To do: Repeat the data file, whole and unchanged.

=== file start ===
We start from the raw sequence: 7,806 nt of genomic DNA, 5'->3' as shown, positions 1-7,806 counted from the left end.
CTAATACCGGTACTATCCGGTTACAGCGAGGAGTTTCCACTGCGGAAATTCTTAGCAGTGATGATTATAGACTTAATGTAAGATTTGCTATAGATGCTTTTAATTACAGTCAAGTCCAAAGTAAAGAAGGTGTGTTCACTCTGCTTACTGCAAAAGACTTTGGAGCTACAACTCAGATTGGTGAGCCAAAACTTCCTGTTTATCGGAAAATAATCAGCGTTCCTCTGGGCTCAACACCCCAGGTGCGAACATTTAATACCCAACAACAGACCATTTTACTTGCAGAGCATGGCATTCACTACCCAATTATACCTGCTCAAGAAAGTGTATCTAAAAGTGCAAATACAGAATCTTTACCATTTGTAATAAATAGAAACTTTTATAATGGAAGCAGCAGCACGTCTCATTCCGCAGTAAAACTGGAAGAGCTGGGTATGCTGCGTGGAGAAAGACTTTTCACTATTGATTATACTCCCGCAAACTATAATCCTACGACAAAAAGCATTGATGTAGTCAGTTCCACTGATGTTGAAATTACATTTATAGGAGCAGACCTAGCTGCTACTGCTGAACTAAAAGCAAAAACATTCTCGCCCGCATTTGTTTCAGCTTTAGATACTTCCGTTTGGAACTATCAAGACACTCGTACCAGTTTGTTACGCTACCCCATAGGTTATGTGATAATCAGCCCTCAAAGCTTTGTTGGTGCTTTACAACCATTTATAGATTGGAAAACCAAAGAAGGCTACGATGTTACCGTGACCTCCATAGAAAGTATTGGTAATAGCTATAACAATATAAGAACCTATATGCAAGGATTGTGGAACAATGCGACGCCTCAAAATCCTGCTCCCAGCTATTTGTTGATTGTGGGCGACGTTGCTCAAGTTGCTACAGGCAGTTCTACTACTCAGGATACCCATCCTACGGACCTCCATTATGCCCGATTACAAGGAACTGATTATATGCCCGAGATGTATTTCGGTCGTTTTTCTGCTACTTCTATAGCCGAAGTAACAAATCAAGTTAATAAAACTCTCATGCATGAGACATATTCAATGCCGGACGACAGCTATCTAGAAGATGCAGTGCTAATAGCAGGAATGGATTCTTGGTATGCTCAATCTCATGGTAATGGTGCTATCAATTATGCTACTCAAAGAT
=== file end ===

We start from the raw sequence: 7,806 nt of genomic DNA, 5'->3' as shown, positions 1-7,806 counted from the left end.
CTAATACCGGTACTATCCGGTTACAGCGAGGAGTTTCCACTGCGGAAATTCTTAGCAGTGATGATTATAGACTTAATGTAAGATTTGCTATAGATGCTTTTAATTACAGTCAAGTCCAAAGTAAAGAAGGTGTGTTCACTCTGCTTACTGCAAAAGACTTTGGAGCTACAACTCAGATTGGTGAGCCAAAACTTCCTGTTTATCGGAAAATAATCAGCGTTCCTCTGGGCTCAACACCCCAGGTGCGAACATTTAATACCCAACAACAGACCATTTTACTTGCAGAGCATGGCATTCACTACCCAATTATACCTGCTCAAGAAAGTGTATCTAAAAGTGCAAATACAGAATCTTTACCATTTGTAATAAATAGAAACTTTTATAATGGAAGCAGCAGCACGTCTCATTCCGCAGTAAAACTGGAAGAGCTGGGTATGCTGCGTGGAGAAAGACTTTTCACTATTGATTATACTCCCGCAAACTATAATCCTACGACAAAAAGCATTGATGTAGTCAGTTCCACTGATGTTGAAATTACATTTATAGGAGCAGACCTAGCTGCTACTGCTGAACTAAAAGCAAAAACATTCTCGCCCGCATTTGTTTCAGCTTTAGATACTTCCGTTTGGAACTATCAAGACACTCGTACCAGTTTGTTACGCTACCCCATAGGTTATGTGATAATCAGCCCTCAAAGCTTTGTTGGTGCTTTACAACCATTTATAGATTGGAAAACCAAAGAAGGCTACGATGTTACCGTGACCTCCATAGAAAGTATTGGTAATAGCTATAACAATATAAGAACCTATATGCAAGGATTGTGGAACAATGCGACGCCTCAAAATCCTGCTCCCAGCTATTTGTTGATTGTGGGCGACGTTGCTCAAGTTGCTACAGGCAGTTCTACTACTCAGGATACCCATCCTACGGACCTCCATTATGCCCGATTACAAGGAACTGATTATATGCCCGAGATGTATTTCGGTCGTTTTTCTGCTACTTCTATAGCCGAAGTAACAAATCAAGTTAATAAAACTCTCATGCATGAGACATATTCAATGCCGGACGACAGCTATCTAGAAGATGCAGTGCTAATAGCAGGAATGGATTCTTGGTATGCTCAATCTCATGGTAATGGTGCTATCAATTATGCTACTCAAAGAT